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The Interdisciplinary Science of Consumption$
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Stephanie D. Preston, Morten L. Kringelbach, and Brian Knutson

Print publication date: 2014

Print ISBN-13: 9780262027670

Published to MIT Press Scholarship Online: January 2015

DOI: 10.7551/mitpress/9780262027670.001.0001

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The Development of Saving

The Development of Saving

Chapter:
(p.243) 13 The Development of Saving
Source:
The Interdisciplinary Science of Consumption
Author(s):

Webley Paul

Publisher:
The MIT Press
DOI:10.7551/mitpress/9780262027670.003.0013

This chapter describes two strands of work on children’s saving: one focused on the individual and another on how one’s tendency to save is transmitted across generations. A number of experimental studies of children’s saving are described, using a variety of protocols (board games, play economy). These studies show that by age 6, children have learnt that saving, self-control, and patience are virtuous, but they do not like it very much nor do they save very well. Most 9-year olds and all 12-year olds show a functional understanding of saving. They knew what saving is for and they know how to do it, but they have also developed other strategies for dealing with their future consumption. Intergenerational transmission of economic orientation was also investigated using Dutch and British panel data, and a questionnaire study of grandparents, parents and adolescents. These studies showed stronger relationships between the saving and consumption dispositions of the mother and child than the father. Relationships between parenting styles and the children’s orientation to economic life were strong, whereas there were weak or no relationships between specific parenting practices and the children’s economic behaviour. The relevance of this work to a general approach to consumption is considered. The development of saving and consumption both involve (i) learning what is valued (ii) learning strategies, approaches and techniques establishing habits (iii) acquiring self-knowledge. The relevance of the societal context is discussed, such as a shift from a pseudo-morality of thrift to a sustainability ethic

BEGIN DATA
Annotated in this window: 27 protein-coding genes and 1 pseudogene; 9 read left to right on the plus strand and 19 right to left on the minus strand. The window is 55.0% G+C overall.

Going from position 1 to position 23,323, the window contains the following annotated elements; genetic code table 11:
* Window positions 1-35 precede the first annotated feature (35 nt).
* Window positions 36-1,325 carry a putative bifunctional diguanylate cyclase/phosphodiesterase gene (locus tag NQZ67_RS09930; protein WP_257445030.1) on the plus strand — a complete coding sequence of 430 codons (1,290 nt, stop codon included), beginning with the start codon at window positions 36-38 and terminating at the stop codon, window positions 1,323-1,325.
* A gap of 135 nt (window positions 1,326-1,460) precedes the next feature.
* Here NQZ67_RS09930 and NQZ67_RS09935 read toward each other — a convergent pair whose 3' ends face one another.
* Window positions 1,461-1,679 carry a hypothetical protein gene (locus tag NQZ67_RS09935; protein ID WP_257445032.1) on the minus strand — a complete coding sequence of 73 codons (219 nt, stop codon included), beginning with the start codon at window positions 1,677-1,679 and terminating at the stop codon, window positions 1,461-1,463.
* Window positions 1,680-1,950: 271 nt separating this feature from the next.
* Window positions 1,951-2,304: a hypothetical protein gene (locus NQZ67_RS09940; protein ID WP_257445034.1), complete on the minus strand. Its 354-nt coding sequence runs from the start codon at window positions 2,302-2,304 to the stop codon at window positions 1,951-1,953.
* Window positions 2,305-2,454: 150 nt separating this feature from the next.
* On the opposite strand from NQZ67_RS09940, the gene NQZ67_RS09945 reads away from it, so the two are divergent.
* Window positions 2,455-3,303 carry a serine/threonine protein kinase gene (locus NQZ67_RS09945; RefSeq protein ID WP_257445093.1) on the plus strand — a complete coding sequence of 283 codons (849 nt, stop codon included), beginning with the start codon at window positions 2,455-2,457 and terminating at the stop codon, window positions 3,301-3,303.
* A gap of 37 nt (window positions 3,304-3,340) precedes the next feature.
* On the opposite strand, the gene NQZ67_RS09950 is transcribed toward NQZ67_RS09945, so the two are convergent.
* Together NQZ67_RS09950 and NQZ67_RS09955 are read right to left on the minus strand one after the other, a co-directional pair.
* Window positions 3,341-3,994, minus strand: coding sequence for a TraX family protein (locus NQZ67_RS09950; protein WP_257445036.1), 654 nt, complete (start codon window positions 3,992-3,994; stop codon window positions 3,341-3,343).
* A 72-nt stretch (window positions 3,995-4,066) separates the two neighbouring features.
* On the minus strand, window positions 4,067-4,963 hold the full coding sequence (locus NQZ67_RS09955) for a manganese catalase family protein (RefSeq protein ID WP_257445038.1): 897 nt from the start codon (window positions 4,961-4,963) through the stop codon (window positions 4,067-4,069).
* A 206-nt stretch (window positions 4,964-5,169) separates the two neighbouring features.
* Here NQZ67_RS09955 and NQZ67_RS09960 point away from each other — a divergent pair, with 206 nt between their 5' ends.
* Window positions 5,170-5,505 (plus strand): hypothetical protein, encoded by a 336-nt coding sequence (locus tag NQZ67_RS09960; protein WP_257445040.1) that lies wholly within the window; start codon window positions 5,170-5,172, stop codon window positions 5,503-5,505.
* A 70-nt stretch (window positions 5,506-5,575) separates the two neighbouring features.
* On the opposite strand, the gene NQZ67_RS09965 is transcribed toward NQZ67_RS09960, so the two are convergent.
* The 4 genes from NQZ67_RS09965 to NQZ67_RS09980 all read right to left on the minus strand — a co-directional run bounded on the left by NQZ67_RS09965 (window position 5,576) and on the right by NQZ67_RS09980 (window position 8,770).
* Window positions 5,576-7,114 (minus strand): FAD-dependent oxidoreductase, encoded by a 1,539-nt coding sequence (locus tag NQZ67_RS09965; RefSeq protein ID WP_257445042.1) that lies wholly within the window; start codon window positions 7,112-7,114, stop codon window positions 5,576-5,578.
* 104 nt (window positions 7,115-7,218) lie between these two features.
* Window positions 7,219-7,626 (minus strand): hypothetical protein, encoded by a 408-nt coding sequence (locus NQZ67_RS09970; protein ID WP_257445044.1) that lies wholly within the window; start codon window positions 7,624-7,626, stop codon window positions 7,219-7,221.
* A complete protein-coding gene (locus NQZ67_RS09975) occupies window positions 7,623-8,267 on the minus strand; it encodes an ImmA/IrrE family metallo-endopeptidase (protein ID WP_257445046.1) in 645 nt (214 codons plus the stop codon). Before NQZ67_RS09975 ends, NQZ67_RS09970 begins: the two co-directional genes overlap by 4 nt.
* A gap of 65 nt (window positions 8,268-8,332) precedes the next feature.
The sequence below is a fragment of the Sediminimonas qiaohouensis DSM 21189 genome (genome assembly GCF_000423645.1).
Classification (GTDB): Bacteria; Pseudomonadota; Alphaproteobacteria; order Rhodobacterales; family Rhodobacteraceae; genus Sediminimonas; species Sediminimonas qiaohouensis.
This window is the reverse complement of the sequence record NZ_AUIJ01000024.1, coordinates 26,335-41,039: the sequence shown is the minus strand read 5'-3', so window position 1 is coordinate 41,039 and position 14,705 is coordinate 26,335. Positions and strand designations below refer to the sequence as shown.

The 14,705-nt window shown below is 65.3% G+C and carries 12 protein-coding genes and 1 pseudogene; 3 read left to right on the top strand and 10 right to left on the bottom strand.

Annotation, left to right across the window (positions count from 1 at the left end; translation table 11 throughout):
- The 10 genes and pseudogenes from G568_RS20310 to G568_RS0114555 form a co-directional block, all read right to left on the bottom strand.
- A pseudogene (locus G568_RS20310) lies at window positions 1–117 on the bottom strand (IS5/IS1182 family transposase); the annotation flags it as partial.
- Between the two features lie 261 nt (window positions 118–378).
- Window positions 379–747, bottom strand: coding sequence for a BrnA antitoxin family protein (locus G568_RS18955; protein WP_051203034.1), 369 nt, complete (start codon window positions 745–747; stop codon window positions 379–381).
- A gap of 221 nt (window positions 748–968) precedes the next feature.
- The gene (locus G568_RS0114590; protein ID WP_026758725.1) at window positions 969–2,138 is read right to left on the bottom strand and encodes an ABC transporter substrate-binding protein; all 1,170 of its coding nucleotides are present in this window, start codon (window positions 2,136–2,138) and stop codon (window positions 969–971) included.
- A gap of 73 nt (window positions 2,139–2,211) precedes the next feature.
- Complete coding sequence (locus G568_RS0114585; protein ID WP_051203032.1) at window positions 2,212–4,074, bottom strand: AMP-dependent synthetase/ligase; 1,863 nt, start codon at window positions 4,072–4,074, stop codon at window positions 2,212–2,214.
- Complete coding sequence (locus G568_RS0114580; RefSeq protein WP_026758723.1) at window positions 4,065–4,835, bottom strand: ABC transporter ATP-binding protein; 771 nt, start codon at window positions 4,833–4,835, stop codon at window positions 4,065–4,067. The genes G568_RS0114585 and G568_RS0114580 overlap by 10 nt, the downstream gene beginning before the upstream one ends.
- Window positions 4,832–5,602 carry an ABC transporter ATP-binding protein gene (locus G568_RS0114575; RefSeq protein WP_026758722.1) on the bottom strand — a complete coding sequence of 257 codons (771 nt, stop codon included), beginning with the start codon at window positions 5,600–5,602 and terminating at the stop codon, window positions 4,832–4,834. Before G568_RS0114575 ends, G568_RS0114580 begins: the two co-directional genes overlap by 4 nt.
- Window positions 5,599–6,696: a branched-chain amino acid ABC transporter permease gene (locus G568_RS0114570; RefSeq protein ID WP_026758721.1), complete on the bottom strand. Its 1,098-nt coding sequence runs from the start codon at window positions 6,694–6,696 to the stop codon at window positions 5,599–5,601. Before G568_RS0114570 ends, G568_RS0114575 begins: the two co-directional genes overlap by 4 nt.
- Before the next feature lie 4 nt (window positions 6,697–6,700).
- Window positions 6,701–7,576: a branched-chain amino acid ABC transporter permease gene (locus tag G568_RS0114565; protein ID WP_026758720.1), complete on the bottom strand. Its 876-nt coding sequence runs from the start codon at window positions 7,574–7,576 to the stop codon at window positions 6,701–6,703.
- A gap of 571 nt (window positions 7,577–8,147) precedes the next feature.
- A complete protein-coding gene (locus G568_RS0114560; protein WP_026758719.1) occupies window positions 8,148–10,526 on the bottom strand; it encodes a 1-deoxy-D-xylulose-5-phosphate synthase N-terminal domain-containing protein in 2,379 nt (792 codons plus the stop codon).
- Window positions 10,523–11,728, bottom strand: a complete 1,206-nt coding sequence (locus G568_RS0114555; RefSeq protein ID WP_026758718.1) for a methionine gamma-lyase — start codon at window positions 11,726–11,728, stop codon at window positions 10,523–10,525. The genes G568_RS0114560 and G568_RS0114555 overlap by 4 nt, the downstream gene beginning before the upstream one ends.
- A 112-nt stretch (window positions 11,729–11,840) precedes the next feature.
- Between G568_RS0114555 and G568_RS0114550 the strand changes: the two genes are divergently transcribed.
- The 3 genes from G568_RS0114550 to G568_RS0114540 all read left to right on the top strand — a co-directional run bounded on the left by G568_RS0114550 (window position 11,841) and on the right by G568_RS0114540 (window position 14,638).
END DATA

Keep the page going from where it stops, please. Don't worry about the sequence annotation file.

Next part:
Keywords:   Children’s saving, Self-control, Future consumption strategies, Intergenerational transmission of economic orientation

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